Example #5

 A Dog Has Died (Pablo Neruda; translated by Alfred Yankauer)

My dog has died.

I buried him in the garden

next to a rusted old machine.

Some day I’ll join him right there,

but now he’s gone with his shaggy coat,

his bad manners and his cold nose,

and I, the materialist, who never believed

in any promised heaven in the sky

for any human being,

I believe in a heaven I’ll never enter.

Yes, I believe in a heaven for all dogdom

where my dog waits for my arrival

waving his fan-like tail in friendship.

In this poem, Neruda uses repetition of the word “heaven,” both as a place and a concept. This demonstrates the grief the poet feels for how death has separated him from the friendship of his dog. This is an interesting use of repetition as a literary device in that it is the separation of the poet from his dog through death that is emphasized, more than the dog’s actual death.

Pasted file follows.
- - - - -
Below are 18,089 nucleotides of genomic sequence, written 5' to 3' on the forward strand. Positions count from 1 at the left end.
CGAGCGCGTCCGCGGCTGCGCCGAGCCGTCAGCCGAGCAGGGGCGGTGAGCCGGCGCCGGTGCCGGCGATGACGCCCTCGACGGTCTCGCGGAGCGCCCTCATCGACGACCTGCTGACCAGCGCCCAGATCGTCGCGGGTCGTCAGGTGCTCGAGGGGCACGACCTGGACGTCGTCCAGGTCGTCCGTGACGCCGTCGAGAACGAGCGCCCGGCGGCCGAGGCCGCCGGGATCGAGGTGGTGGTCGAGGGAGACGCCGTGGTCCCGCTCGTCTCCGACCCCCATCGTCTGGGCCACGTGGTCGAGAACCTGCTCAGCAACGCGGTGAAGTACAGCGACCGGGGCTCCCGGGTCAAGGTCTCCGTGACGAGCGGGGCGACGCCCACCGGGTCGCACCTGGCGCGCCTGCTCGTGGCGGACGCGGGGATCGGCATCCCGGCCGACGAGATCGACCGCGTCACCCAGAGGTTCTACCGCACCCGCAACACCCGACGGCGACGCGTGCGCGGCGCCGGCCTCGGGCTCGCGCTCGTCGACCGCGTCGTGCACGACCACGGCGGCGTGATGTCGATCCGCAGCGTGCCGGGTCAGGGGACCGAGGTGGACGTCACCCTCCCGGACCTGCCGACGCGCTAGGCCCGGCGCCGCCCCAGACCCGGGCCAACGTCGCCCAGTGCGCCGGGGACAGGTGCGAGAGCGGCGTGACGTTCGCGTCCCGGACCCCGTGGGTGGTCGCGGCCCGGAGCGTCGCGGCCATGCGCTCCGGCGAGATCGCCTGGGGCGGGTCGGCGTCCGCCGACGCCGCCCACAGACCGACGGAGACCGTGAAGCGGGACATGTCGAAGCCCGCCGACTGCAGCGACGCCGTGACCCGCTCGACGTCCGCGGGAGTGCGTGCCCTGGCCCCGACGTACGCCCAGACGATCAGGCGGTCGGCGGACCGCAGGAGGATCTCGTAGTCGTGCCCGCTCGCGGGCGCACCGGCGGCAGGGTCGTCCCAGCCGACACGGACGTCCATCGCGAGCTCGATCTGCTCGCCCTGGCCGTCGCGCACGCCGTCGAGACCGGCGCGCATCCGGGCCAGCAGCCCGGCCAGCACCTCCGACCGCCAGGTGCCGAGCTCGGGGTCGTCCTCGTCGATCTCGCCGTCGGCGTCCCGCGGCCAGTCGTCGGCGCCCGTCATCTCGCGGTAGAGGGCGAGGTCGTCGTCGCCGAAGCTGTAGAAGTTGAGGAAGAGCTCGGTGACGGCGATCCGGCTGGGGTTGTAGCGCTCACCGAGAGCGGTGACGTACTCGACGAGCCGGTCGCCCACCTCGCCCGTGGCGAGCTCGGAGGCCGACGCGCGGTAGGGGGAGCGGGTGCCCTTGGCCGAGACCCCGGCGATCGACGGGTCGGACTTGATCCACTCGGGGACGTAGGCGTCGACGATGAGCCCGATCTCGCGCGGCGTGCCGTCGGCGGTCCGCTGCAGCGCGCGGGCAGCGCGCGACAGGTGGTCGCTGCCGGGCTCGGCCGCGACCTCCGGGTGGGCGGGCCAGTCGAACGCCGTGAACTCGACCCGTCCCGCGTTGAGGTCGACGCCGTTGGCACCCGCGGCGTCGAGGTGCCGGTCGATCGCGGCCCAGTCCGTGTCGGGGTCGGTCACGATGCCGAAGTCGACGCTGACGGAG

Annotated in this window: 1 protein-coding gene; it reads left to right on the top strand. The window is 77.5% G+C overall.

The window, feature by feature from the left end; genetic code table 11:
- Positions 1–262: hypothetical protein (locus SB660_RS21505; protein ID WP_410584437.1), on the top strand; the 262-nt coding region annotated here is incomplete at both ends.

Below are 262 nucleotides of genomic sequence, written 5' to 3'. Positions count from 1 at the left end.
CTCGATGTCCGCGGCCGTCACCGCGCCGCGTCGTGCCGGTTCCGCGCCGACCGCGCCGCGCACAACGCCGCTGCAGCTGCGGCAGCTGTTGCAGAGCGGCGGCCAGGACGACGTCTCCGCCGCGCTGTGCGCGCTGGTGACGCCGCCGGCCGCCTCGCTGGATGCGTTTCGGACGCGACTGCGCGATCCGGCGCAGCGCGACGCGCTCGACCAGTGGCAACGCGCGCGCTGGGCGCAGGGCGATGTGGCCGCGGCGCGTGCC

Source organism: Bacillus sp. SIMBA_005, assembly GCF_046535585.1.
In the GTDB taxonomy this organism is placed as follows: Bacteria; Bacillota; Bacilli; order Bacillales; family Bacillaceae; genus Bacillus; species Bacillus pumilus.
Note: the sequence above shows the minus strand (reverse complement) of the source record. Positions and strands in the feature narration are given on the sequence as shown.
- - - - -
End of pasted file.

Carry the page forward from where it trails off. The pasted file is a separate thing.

Neruda achieves this through the poet stating that he does not believe in a heaven for humans, but he does believe in a heaven for dogs. The fact that the poet will “never enter” this heaven for “dogdom” indicates his realization that the dog’s death means a permanent separation of their friendship. Through this repetition of heaven as a concept for dogs but not humans, the reader gains an even greater sense of the grief the poet must be experiencing. The image of the dog waiting for his human’s arrival in heaven is therefore even more heartbreaking.

The only way the poet can “join” his dog again is by dying and being buried in the same garden. However, this juxtaposition in burial is as meaningless as the “rusted old machine” next to them; it represents earthly decay rather than the promised afterlife of heaven and togetherness.